One of the strongest voices in Germany to challenge this perception is professor of philosophy, Julian Nida-Rümelin who has written extensively on a broader definition of bildung. Since the beginning of the Bologna Process, Nida-Rümelin has been particularly active in the public debate in Germany regarding the deterioration of the German bildung and educational system, which has been the consequence of the European standardization of education due to the Bologna Process.

See alsoEdit


  1. ^ "Theory of Bildung" by Wilhelm von Humboldt, Chapter 3 in Teaching As A Reflective Practice: The German Didaktik Tradition edited by Ian Westbury, Stefan Hopmann, Kurt Riquarts
  2. ^ see Allen W. Wood "Hegel on Education, in Amélie O. Rorty (ed.) Philosophy as Education. London: Routledge, 1998.
  3. ^ "Teach Like You Do in America: Personal Reflections on Teaching Across Borders in Tanzania and Germany." Palgrave Communications 1, Article number: 15026 (2015) doi:10.1057/palcomms.2015.26.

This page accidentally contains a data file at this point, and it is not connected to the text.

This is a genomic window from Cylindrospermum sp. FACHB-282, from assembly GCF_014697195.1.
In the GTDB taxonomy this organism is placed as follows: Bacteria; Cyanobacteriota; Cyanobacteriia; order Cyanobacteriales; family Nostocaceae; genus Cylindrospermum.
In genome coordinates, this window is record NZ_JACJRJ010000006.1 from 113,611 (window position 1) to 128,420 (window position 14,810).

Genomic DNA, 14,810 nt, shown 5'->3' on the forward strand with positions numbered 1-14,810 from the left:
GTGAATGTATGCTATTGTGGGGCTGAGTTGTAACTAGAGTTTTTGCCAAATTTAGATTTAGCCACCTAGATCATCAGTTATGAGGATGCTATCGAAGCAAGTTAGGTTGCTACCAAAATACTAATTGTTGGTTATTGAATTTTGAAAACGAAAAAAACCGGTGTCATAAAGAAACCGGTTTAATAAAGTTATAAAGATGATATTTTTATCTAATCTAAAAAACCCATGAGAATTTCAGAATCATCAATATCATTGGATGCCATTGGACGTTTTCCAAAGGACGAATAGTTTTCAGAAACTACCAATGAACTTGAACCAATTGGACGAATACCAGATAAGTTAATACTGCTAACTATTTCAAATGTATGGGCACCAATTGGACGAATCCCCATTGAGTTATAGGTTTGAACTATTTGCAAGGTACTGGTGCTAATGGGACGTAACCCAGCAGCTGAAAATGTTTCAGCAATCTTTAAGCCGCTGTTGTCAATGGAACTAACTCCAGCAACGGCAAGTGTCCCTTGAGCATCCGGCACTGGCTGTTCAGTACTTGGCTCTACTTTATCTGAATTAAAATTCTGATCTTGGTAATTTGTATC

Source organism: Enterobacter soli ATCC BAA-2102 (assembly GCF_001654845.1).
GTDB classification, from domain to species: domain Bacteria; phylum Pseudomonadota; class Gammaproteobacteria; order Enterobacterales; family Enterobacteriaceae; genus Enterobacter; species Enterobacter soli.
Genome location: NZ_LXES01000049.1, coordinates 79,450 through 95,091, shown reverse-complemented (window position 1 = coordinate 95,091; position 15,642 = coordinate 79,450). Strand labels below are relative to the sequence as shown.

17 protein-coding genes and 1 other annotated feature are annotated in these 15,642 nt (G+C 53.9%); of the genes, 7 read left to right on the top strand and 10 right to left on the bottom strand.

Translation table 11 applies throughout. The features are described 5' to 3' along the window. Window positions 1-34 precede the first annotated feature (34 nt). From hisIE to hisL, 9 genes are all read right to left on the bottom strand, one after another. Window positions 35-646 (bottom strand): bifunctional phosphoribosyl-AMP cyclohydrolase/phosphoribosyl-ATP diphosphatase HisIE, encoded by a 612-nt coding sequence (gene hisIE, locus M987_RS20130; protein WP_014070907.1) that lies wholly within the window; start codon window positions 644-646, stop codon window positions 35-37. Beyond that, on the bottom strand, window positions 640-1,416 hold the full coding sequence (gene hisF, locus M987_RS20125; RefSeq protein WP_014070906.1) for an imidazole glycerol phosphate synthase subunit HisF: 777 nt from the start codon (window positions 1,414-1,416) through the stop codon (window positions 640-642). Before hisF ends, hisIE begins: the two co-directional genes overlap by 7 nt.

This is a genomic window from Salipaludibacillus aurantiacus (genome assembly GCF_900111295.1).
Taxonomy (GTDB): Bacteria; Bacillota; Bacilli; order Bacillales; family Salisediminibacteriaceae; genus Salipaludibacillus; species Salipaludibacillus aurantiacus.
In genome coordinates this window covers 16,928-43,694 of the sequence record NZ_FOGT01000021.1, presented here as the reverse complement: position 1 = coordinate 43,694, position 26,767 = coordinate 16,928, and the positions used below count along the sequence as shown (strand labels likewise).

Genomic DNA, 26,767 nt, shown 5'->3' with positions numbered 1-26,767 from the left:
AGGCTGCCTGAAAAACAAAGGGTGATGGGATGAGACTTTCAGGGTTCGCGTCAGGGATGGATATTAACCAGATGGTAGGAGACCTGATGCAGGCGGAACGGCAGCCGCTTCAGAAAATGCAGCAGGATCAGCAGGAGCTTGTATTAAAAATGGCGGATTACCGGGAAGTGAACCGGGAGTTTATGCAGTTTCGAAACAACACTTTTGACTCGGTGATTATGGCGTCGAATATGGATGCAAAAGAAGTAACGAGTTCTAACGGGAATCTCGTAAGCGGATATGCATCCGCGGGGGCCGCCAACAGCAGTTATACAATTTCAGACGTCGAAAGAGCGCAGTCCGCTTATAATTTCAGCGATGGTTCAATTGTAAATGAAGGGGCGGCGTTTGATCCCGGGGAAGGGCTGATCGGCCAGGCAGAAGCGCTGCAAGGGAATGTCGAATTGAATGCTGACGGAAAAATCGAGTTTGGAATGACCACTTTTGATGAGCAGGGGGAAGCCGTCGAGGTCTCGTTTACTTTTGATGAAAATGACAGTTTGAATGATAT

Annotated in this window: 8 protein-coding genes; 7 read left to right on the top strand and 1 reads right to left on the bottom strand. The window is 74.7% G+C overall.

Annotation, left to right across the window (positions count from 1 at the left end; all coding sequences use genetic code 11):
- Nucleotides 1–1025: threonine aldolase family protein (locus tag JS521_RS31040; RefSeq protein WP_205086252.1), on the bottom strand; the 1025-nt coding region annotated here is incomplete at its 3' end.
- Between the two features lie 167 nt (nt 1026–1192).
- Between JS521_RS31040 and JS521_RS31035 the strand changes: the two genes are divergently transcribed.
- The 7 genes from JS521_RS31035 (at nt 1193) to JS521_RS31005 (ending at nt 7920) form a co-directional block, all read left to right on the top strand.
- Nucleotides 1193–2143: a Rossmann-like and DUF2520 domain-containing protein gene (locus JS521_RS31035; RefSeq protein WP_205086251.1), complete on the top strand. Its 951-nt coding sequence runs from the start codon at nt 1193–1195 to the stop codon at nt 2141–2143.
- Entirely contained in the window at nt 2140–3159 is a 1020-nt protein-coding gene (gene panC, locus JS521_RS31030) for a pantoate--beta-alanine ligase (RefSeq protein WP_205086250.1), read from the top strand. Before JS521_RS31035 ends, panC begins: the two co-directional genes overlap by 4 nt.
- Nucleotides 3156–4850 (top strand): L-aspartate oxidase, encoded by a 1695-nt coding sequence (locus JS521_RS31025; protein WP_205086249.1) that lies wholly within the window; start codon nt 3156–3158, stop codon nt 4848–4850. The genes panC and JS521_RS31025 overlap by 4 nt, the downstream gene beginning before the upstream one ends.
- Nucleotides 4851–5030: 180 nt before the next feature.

4. ^ "Bildung – European Bildung Network". Retrieved 2020-02-15.
  5. ^ "Bildung – European Bildung Network". Retrieved 2020-02-15.
  6. ^ "Bildung in the 21st Century—Why sustainable prosperity depends upon reimagining education" CUSP essay series on the Morality of Sustainable Prosperity | No 9
  • Bruford, W.H. (1975). The German Tradition of Self-Cultivation: Bildung from Humboldt to Thomas Mann, London: Cambridge University Press.
  • Waters, Tony (2015). "Teach Like You Do in America--Personal Reflections about Teaching in Tanzania and Germany," Palgrave Communications (2015)
  • Wood, Allen W. (1998). "Hegel on Education," Amélie O. Rorty (ed.) Philosophy as Education. London: Routledge, 1998.
  • Rowson, Jonathan (2019). "Bildung in the 21st Century—Why sustainable prosperity depends upon reimagining education" CUSP essay series on the Morality of Sustainable Prosperity | No 9